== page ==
This variant was invented in 1973 by Bernd Eickenscheidt and B. Schwarzkopf. Postal tournaments in this game were held in the now-defunct NOST. Originally, the idea was mainly used in fairy chess problems, but it was soon discovered that it made a fine game in its own right.
The only difference with the rules of orthodox chess, is that pawns may also promote on the sixth and seventh rank. When a player moves a pawn to the sixth rank, it may choose to promote the pawn, or may decide to keep the pawn as a pawn. (Usually, one would choose the first option, but one might for instance want to avoid stalemate, or leave the option to take a knight open.) When the pawn remains a pawn, the same choice is there again when the pawn is moved to the seventh rank. When a pawn is moved to the eighth rank, it must be promoted.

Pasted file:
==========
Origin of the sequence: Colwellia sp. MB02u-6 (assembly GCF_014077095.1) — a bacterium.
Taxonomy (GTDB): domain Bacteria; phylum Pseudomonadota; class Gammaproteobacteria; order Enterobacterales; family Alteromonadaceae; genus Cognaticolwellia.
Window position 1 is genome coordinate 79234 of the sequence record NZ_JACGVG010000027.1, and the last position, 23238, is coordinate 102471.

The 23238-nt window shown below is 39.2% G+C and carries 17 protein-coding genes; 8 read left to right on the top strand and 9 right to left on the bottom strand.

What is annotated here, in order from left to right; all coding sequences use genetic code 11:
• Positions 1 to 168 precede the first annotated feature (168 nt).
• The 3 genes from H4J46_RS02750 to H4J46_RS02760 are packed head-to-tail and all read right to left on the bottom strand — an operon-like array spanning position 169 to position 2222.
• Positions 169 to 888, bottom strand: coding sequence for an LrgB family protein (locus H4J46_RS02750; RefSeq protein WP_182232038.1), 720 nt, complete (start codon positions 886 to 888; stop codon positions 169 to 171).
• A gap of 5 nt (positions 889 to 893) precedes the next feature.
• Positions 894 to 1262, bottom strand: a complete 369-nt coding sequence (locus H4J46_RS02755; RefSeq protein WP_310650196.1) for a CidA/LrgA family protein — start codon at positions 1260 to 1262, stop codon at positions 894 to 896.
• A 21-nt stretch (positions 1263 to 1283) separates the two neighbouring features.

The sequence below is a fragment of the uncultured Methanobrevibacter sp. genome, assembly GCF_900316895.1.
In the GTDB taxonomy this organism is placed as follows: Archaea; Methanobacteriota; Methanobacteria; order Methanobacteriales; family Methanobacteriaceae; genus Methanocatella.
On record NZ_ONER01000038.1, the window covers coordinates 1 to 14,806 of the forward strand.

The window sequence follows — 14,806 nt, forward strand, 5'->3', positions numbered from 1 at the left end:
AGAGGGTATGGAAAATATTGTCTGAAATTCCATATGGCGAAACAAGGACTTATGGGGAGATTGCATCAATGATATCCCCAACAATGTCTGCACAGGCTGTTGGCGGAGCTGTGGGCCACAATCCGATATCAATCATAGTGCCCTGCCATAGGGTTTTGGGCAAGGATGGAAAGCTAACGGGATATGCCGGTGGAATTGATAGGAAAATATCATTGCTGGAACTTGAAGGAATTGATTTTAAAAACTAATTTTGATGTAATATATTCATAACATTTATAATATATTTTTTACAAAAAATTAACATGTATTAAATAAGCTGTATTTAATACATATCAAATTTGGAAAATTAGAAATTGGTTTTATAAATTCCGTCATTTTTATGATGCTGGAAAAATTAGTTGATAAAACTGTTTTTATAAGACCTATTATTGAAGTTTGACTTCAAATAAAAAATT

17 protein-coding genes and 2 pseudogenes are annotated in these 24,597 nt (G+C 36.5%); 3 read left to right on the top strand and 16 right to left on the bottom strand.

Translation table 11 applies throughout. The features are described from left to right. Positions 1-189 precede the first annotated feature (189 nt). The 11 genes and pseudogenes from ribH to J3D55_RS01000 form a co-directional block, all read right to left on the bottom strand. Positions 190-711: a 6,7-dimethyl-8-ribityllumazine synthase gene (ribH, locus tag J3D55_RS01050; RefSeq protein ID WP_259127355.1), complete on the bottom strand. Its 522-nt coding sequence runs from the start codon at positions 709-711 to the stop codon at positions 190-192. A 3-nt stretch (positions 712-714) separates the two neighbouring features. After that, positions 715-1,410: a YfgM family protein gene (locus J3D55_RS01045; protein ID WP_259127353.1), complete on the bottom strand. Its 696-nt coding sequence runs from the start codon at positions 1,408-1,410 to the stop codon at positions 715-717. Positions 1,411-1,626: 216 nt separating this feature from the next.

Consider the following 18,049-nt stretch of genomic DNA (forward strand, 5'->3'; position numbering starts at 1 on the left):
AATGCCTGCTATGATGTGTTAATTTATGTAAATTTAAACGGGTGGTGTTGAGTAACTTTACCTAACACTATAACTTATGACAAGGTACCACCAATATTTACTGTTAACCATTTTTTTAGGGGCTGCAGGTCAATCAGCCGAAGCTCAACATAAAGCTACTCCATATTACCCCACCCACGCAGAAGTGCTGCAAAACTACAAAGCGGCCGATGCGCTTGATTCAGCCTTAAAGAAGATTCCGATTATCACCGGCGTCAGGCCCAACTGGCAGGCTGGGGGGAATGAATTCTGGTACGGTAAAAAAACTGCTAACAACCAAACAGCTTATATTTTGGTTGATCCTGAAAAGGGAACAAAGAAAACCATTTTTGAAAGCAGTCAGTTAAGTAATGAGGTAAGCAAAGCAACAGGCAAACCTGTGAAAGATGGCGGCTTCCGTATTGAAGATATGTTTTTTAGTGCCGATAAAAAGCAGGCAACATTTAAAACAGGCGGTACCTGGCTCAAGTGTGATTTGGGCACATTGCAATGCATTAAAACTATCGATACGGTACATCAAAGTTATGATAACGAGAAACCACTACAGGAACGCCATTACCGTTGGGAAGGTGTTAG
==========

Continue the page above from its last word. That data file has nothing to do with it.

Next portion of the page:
The ability of pawns to promote early means that endgames with a King and Pawn against a lone king never need to end in a stalemate.
This diagram shows the possibilities. White is to move, and the white Pawn at d5 is one step away from promotion.
Sources: The Encyclopedia of Chess Variants, and The Nost Bulletin, July/August 1996 issue.
Written by Hans Bodlaender.
Updated by Greg Strong.
WWW page created: 1996-10-20.
WWW page updated: 2020-08-30